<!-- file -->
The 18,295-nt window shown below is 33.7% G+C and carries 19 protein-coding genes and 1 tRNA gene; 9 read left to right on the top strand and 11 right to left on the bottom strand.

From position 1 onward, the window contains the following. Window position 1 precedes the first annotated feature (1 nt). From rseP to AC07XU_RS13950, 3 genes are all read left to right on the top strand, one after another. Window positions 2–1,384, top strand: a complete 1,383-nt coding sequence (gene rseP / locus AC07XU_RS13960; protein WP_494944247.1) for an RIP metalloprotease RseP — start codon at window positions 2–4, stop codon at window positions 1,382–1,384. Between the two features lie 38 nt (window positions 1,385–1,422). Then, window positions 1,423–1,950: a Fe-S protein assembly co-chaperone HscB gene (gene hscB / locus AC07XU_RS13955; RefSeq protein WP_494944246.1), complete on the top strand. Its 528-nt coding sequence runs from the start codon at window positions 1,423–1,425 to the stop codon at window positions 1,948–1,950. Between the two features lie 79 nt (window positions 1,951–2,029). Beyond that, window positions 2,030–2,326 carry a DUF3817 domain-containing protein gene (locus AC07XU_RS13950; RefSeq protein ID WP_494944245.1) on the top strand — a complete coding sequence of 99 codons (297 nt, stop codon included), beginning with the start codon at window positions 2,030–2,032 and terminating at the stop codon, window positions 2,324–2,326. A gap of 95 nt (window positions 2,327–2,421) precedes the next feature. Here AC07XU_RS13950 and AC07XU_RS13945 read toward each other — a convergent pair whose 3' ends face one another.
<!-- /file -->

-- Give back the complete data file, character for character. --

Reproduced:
The 18,295-nt window shown below is 33.7% G+C and carries 19 protein-coding genes and 1 tRNA gene; 9 read left to right on the top strand and 11 right to left on the bottom strand.

From position 1 onward, the window contains the following. Window position 1 precedes the first annotated feature (1 nt). From rseP to AC07XU_RS13950, 3 genes are all read left to right on the top strand, one after another. Window positions 2–1,384, top strand: a complete 1,383-nt coding sequence (gene rseP / locus AC07XU_RS13960; protein WP_494944247.1) for an RIP metalloprotease RseP — start codon at window positions 2–4, stop codon at window positions 1,382–1,384. Between the two features lie 38 nt (window positions 1,385–1,422). Then, window positions 1,423–1,950: a Fe-S protein assembly co-chaperone HscB gene (gene hscB / locus AC07XU_RS13955; RefSeq protein WP_494944246.1), complete on the top strand. Its 528-nt coding sequence runs from the start codon at window positions 1,423–1,425 to the stop codon at window positions 1,948–1,950. Between the two features lie 79 nt (window positions 1,951–2,029). Beyond that, window positions 2,030–2,326 carry a DUF3817 domain-containing protein gene (locus AC07XU_RS13950; RefSeq protein ID WP_494944245.1) on the top strand — a complete coding sequence of 99 codons (297 nt, stop codon included), beginning with the start codon at window positions 2,030–2,032 and terminating at the stop codon, window positions 2,324–2,326. A gap of 95 nt (window positions 2,327–2,421) precedes the next feature. Here AC07XU_RS13950 and AC07XU_RS13945 read toward each other — a convergent pair whose 3' ends face one another.